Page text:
Saskatchewan Wants to Deliver Healthcare Services on its Own Terms

in Canada by

WARNING: ⚠️ DEBATE POST is shutting down very soon thanks to Facebook and Twitter banning us along with our 400,000 followers, you can follow on alternatives like frontpagelink.com where the radical left doesn't moderate content. 

The Saskatchewan government always plays by its own rules.

Same was the case when it came to accepting federal financing programs for the province’s healthcare service delivery. The federal government and the Conservatives in Saskatchewan held differences about financing home care and mental health.

But it seems that both governments have reached some sort of compromise and agreement on the receiving and distribution of funds. After months of discussion and back and forth, the Saskatchewan government has reached a deal with the federal government to receive healthcare funds. It seems the Saskatchewan government doesn’t want to compromise on the quality of healthcare service delivery to the people.

The agreement details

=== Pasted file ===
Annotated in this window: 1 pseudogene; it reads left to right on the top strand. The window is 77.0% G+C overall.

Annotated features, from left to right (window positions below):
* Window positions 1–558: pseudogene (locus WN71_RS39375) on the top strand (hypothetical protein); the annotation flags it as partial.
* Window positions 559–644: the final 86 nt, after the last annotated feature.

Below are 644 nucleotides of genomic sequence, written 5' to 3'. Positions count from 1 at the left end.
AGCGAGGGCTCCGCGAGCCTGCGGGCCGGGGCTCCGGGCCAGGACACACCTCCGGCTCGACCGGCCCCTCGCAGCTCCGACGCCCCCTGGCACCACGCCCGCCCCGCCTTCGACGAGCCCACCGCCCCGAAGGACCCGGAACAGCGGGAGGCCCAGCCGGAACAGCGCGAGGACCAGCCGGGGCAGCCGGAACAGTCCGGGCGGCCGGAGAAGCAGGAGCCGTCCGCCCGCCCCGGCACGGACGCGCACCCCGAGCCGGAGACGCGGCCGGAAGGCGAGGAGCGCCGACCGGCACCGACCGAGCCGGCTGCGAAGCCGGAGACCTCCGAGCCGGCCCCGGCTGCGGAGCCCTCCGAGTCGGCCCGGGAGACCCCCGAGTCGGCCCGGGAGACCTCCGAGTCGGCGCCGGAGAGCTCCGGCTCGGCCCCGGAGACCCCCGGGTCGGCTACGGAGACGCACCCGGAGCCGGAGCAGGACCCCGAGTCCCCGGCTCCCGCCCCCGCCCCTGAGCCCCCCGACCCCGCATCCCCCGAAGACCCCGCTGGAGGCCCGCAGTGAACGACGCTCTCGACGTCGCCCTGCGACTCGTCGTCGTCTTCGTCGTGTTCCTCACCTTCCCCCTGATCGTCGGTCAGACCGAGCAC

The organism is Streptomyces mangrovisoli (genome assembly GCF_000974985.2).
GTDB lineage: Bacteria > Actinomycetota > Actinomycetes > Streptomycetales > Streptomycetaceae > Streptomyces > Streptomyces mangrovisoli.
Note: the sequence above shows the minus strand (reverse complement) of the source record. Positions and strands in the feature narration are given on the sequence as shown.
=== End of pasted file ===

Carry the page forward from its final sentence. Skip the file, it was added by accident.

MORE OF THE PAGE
According to the deal reached between the federal and the provincial governments, Saskatchewan will acquire a total of $190.3 million against home care and $158.5 million against mental health services in the upcoming decade.

Both governments have also reached another, separate agreement on private MRI clinics. One of the major reasons for a dispute between the two governments was that the Conservative government didn’t believe having private MRIs will hurt the public health care system in any way. Under the recent deal, Saskatchewan will receive a year’s reprieve on private MRIs.

The cabinet weighs in

Even though the Saskatchewan government is not fully satisfied with the deal, they are happy with the progress they made. “We think that we’re in a situation right now where frankly, because of money we need in areas that are a priority for the federal government as well, such as mental health and home care, we think it’s very important now to just get started,” the province’s Health Minister Jim Reiter told the media.

The agreement, however, only covers about 20 percent of the province’s health spending. Premier Brad Wall and his cabinet still need to cover the bulk of the province’s healthcare out of their own pocket.